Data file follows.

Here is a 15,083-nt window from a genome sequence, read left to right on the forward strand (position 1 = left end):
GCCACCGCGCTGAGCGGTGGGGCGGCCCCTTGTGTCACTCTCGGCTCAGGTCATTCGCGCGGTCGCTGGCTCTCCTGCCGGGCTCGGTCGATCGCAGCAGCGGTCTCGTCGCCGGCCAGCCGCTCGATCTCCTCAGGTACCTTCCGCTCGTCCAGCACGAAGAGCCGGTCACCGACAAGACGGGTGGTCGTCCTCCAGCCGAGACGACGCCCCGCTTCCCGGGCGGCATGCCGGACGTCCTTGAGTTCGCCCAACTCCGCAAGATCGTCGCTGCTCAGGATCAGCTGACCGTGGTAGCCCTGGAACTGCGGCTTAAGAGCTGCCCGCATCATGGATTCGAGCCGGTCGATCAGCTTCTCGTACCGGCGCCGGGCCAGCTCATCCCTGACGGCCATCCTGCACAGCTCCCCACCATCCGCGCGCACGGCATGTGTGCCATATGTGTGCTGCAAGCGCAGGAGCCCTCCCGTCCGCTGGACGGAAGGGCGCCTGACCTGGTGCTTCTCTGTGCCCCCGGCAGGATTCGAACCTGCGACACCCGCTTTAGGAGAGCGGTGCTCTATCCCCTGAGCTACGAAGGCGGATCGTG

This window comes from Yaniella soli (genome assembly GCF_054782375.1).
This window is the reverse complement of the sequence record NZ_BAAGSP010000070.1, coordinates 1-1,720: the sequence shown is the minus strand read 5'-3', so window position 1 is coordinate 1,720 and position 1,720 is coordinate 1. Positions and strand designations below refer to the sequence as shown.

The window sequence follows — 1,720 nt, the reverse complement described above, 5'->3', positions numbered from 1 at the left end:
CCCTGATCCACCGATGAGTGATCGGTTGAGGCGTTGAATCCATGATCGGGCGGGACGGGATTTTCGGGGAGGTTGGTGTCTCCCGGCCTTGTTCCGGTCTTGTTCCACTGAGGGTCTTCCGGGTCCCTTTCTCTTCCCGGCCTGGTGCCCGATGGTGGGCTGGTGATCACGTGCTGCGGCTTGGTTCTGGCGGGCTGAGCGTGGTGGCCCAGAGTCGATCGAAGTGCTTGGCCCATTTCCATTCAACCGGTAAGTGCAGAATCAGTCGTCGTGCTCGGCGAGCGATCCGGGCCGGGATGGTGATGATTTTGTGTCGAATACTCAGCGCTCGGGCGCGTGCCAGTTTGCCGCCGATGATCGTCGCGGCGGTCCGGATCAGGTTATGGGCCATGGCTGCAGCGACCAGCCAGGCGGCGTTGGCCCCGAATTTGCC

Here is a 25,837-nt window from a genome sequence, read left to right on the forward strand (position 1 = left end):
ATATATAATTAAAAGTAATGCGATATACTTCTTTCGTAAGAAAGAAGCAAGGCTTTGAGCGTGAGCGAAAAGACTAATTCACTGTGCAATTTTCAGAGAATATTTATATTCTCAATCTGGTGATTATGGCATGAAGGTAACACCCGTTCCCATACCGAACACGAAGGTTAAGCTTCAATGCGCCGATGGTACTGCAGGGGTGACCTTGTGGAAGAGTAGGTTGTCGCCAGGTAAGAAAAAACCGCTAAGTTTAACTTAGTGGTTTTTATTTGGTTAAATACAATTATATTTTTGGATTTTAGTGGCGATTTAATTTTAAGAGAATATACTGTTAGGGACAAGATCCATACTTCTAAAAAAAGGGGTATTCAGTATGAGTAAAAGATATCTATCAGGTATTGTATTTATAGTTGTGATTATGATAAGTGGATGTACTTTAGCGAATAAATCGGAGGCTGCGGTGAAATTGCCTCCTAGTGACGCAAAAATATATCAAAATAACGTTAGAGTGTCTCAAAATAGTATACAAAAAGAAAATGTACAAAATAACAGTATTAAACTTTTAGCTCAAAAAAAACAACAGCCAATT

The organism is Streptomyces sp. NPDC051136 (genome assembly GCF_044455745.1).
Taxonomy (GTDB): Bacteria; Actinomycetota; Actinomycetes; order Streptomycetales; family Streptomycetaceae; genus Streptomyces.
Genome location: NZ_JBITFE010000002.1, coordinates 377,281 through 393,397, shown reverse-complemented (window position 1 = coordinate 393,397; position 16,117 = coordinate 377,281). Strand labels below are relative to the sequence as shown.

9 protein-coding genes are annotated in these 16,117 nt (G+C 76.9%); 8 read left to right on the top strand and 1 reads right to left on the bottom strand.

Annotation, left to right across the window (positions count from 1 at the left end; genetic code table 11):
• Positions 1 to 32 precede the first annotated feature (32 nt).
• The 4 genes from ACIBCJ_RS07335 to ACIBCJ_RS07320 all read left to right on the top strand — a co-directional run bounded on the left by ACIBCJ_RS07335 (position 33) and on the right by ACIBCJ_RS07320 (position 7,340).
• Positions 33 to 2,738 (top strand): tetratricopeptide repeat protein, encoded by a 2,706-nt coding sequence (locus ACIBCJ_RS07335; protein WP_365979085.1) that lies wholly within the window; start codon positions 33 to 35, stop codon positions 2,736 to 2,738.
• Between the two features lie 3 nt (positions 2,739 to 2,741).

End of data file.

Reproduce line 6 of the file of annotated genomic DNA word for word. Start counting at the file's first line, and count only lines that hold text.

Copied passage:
CCCTGATCCACCGATGAGTGATCGGTTGAGGCGTTGAATCCATGATCGGGCGGGACGGGATTTTCGGGGAGGTTGGTGTCTCCCGGCCTTGTTCCGGTCTTGTTCCACTGAGGGTCTTCCGGGTCCCTTTCTCTTCCCGGCCTGGTGCCCGATGGTGGGCTGGTGATCACGTGCTGCGGCTTGGTTCTGGCGGGCTGAGCGTGGTGGCCCAGAGTCGATCGAAGTGCTTGGCCCATTTCCATTCAACCGGTAAGTGCAGAATCAGTCGTCGTGCTCGGCGAGCGATCCGGGCCGGGATGGTGATGATTTTGTGTCGAATACTCAGCGCTCGGGCGCGTGCCAGTTTGCCGCCGATGATCGTCGCGGCGGTCCGGATCAGGTTATGGGCCATGGCTGCAGCGACCAGCCAGGCGGCGTTGGCCCCGAATTTGCC